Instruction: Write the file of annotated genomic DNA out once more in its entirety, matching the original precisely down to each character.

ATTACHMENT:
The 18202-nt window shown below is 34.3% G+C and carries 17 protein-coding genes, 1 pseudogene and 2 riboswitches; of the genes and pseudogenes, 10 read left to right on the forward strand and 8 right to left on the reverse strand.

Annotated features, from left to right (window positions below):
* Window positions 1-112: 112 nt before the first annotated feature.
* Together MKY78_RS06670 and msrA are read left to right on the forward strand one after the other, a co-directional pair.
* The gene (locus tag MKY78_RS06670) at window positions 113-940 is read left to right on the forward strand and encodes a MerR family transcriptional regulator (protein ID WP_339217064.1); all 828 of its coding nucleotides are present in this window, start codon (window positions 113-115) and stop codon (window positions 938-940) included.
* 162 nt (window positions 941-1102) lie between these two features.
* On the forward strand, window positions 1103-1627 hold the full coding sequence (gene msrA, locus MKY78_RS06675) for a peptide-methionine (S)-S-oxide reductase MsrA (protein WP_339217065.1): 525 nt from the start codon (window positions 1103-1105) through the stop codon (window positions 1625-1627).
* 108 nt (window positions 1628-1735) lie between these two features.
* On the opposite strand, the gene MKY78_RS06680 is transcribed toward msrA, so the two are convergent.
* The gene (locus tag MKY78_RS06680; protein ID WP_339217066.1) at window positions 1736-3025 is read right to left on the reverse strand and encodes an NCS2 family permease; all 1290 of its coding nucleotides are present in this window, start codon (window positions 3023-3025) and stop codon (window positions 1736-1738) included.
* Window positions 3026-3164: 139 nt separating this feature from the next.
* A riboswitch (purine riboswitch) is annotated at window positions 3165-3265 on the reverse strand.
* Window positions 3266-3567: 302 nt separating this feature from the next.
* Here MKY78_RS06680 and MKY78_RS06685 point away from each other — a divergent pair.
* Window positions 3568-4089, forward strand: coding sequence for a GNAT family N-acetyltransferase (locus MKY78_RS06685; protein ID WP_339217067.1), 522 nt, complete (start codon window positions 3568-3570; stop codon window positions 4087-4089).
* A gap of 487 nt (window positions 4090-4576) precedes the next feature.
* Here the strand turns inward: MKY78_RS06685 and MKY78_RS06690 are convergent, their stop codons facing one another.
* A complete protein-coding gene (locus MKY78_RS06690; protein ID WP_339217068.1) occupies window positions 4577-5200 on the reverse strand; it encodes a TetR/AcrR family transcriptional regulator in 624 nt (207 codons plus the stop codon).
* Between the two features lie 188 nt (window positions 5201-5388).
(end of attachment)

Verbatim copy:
The 18202-nt window shown below is 34.3% G+C and carries 17 protein-coding genes, 1 pseudogene and 2 riboswitches; of the genes and pseudogenes, 10 read left to right on the forward strand and 8 right to left on the reverse strand.

Annotated features, from left to right (window positions below):
* Window positions 1-112: 112 nt before the first annotated feature.
* Together MKY78_RS06670 and msrA are read left to right on the forward strand one after the other, a co-directional pair.
* The gene (locus tag MKY78_RS06670) at window positions 113-940 is read left to right on the forward strand and encodes a MerR family transcriptional regulator (protein ID WP_339217064.1); all 828 of its coding nucleotides are present in this window, start codon (window positions 113-115) and stop codon (window positions 938-940) included.
* 162 nt (window positions 941-1102) lie between these two features.
* On the forward strand, window positions 1103-1627 hold the full coding sequence (gene msrA, locus MKY78_RS06675) for a peptide-methionine (S)-S-oxide reductase MsrA (protein WP_339217065.1): 525 nt from the start codon (window positions 1103-1105) through the stop codon (window positions 1625-1627).
* 108 nt (window positions 1628-1735) lie between these two features.
* On the opposite strand, the gene MKY78_RS06680 is transcribed toward msrA, so the two are convergent.
* The gene (locus tag MKY78_RS06680; protein ID WP_339217066.1) at window positions 1736-3025 is read right to left on the reverse strand and encodes an NCS2 family permease; all 1290 of its coding nucleotides are present in this window, start codon (window positions 3023-3025) and stop codon (window positions 1736-1738) included.
* Window positions 3026-3164: 139 nt separating this feature from the next.
* A riboswitch (purine riboswitch) is annotated at window positions 3165-3265 on the reverse strand.
* Window positions 3266-3567: 302 nt separating this feature from the next.
* Here MKY78_RS06680 and MKY78_RS06685 point away from each other — a divergent pair.
* Window positions 3568-4089, forward strand: coding sequence for a GNAT family N-acetyltransferase (locus MKY78_RS06685; protein ID WP_339217067.1), 522 nt, complete (start codon window positions 3568-3570; stop codon window positions 4087-4089).
* A gap of 487 nt (window positions 4090-4576) precedes the next feature.
* Here the strand turns inward: MKY78_RS06685 and MKY78_RS06690 are convergent, their stop codons facing one another.
* A complete protein-coding gene (locus MKY78_RS06690; protein ID WP_339217068.1) occupies window positions 4577-5200 on the reverse strand; it encodes a TetR/AcrR family transcriptional regulator in 624 nt (207 codons plus the stop codon).
* Between the two features lie 188 nt (window positions 5201-5388).